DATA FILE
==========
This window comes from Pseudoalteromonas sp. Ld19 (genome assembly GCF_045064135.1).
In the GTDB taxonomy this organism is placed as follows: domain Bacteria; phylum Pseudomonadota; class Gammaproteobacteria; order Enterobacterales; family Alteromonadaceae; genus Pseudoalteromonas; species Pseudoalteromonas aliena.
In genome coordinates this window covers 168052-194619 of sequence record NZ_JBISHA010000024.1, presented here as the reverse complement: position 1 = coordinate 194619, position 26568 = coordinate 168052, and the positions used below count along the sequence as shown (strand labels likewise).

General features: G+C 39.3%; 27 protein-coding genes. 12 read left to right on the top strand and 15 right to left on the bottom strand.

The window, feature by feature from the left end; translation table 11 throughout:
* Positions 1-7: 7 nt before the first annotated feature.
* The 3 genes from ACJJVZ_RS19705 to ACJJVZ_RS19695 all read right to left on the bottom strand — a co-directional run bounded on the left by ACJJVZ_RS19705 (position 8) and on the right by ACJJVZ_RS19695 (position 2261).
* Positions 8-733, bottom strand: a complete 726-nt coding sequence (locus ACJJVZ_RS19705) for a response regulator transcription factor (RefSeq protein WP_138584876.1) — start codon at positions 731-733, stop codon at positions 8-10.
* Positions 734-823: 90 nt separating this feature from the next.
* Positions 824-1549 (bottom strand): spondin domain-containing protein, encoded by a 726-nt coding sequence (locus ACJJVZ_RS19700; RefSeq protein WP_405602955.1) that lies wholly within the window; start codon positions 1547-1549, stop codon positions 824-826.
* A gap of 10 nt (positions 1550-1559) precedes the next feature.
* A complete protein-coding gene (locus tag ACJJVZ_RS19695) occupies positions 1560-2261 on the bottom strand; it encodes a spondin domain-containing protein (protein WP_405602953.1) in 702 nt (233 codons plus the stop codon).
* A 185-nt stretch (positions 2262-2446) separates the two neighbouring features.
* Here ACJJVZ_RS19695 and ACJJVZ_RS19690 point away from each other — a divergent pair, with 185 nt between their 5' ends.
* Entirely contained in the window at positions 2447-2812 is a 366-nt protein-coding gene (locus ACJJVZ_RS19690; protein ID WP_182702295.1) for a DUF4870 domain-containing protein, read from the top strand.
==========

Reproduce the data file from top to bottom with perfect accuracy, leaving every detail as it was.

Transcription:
This window comes from Pseudoalteromonas sp. Ld19 (genome assembly GCF_045064135.1).
In the GTDB taxonomy this organism is placed as follows: domain Bacteria; phylum Pseudomonadota; class Gammaproteobacteria; order Enterobacterales; family Alteromonadaceae; genus Pseudoalteromonas; species Pseudoalteromonas aliena.
In genome coordinates this window covers 168052-194619 of sequence record NZ_JBISHA010000024.1, presented here as the reverse complement: position 1 = coordinate 194619, position 26568 = coordinate 168052, and the positions used below count along the sequence as shown (strand labels likewise).

General features: G+C 39.3%; 27 protein-coding genes. 12 read left to right on the top strand and 15 right to left on the bottom strand.

The window, feature by feature from the left end; translation table 11 throughout:
* Positions 1-7: 7 nt before the first annotated feature.
* The 3 genes from ACJJVZ_RS19705 to ACJJVZ_RS19695 all read right to left on the bottom strand — a co-directional run bounded on the left by ACJJVZ_RS19705 (position 8) and on the right by ACJJVZ_RS19695 (position 2261).
* Positions 8-733, bottom strand: a complete 726-nt coding sequence (locus ACJJVZ_RS19705) for a response regulator transcription factor (RefSeq protein WP_138584876.1) — start codon at positions 731-733, stop codon at positions 8-10.
* Positions 734-823: 90 nt separating this feature from the next.
* Positions 824-1549 (bottom strand): spondin domain-containing protein, encoded by a 726-nt coding sequence (locus ACJJVZ_RS19700; RefSeq protein WP_405602955.1) that lies wholly within the window; start codon positions 1547-1549, stop codon positions 824-826.
* A gap of 10 nt (positions 1550-1559) precedes the next feature.
* A complete protein-coding gene (locus tag ACJJVZ_RS19695) occupies positions 1560-2261 on the bottom strand; it encodes a spondin domain-containing protein (protein WP_405602953.1) in 702 nt (233 codons plus the stop codon).
* A 185-nt stretch (positions 2262-2446) separates the two neighbouring features.
* Here ACJJVZ_RS19695 and ACJJVZ_RS19690 point away from each other — a divergent pair, with 185 nt between their 5' ends.
* Entirely contained in the window at positions 2447-2812 is a 366-nt protein-coding gene (locus ACJJVZ_RS19690; protein ID WP_182702295.1) for a DUF4870 domain-containing protein, read from the top strand.